While turnout among newer progressive, white voters has also been lower in past elections, it is steadily increasing, Bay State Banner’s Yawu Miller writes for GBH. And the growing power of Black, Asian American, and Latino voters in the city, combined with the mobilization of white progressives, is viewed as central to boosting this year’s historic mayoral slate and a Wu victory, Miller explains.

These demographic shifts have both contributed to and coincided with the rise of women of color in Boston politics. In the last decade, more women of color have run for elected office and succeeded. In 2009, Pressley’s city council win marked a watershed moment: That year, she beat out a large pool of diverse candidates to become the first Black woman elected to the role.

UMass Boston political scientist Erin O’Brien credits Pressley’s 2009 victory as opening the door for other women candidates of color, including Wu and Essaibi George. “People for a long time found it problematic that the city council looked the way it did. But once someone wins, that begets other successes,” O’Brien said.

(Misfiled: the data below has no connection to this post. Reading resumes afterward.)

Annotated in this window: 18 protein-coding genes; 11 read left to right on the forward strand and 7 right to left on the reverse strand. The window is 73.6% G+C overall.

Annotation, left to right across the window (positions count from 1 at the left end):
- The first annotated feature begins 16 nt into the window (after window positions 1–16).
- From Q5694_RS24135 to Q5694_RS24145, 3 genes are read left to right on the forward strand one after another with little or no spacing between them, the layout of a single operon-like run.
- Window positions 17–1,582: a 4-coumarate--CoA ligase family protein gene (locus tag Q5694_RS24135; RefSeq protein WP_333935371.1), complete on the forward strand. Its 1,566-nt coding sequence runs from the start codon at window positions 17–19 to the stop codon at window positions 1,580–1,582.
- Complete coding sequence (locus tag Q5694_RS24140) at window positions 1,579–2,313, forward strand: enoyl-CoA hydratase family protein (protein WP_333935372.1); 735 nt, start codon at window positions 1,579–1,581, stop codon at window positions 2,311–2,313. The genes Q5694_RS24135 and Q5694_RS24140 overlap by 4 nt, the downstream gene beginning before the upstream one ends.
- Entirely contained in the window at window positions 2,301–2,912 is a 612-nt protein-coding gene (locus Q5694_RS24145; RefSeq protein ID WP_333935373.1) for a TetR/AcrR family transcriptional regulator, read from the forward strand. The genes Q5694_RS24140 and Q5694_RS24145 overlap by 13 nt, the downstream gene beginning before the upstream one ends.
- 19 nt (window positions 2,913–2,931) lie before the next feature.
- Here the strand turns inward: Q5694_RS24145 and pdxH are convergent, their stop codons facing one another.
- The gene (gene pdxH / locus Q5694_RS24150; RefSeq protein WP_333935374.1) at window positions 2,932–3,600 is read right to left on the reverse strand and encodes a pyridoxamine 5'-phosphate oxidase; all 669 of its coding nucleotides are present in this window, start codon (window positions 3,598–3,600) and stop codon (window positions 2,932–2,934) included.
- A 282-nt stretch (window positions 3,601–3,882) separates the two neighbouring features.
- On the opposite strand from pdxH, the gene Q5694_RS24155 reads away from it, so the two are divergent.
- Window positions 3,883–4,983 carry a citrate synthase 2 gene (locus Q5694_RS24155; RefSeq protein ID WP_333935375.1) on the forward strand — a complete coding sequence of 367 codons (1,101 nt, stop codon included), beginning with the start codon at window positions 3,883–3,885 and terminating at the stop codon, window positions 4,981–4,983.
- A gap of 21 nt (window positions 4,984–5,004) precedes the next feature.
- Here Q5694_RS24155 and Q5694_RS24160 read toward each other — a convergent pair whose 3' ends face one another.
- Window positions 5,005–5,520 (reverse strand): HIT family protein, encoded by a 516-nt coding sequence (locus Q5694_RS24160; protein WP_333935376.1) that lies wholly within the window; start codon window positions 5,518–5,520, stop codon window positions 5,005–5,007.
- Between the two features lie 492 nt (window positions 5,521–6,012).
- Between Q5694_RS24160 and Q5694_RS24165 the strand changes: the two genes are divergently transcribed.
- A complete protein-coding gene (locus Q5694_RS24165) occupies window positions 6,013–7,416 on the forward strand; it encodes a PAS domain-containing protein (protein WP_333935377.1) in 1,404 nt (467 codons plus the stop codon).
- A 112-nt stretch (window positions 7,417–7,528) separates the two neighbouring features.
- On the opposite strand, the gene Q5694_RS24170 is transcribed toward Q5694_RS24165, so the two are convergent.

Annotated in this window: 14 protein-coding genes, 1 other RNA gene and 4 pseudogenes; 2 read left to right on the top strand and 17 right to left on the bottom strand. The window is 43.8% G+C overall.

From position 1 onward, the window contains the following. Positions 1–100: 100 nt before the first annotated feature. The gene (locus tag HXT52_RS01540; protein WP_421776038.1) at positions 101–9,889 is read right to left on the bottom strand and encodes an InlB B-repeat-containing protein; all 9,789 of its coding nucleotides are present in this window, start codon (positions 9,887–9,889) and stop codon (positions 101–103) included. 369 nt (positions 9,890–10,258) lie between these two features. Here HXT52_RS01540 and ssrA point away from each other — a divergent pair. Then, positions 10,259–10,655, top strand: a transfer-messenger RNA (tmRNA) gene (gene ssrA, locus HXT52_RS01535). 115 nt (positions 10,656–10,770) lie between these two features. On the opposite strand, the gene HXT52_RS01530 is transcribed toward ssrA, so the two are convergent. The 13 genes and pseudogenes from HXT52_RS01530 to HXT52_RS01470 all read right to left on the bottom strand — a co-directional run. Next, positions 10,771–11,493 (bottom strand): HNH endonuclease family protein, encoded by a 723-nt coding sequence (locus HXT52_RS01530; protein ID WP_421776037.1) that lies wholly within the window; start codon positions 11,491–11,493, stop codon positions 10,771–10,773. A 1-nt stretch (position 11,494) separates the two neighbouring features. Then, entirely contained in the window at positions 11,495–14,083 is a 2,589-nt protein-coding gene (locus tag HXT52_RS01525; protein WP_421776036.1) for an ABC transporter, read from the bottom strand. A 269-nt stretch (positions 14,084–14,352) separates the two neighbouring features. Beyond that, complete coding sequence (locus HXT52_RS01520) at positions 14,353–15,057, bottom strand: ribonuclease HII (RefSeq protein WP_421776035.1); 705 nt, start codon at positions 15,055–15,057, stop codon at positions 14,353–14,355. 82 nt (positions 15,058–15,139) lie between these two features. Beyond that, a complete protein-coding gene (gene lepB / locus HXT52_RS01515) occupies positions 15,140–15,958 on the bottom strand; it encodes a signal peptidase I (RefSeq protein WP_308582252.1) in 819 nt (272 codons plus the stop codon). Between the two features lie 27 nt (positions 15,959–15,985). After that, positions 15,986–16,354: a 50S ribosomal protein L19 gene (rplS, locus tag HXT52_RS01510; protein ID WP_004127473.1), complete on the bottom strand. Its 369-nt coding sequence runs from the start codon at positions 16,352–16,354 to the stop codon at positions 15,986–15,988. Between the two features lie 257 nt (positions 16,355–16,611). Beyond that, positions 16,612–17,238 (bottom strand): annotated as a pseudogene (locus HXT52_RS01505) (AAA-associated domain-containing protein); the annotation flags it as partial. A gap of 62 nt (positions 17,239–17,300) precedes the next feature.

Then-Boston City Councilor Ayanna Pressley speaks during a meeting at Boston City Hall in 2016.
Elise Amendola/AP

The increasing presence of women and people of color on the city council — and in other local offices — has been critical to strengthen a pipeline of talent for other positions. Because Wu and Essaibi George had already established themselves on the council and had proven policy track records, their mayoral runs had respectively solid foundations to build upon. Pressley’s 2018 congressional victory against longtime Rep. Mike Capuano also set a precedent for a successful campaign focusing on identity and confronting a popular incumbent.

“We’ve seen a rapid transformation of Boston politics,” Wu previously told the Associated Press. “It’s not just that more candidates are raising their hands to run for office. It’s also that the political ecosystem has completely changed.”

Women of color have surged in political races in recent years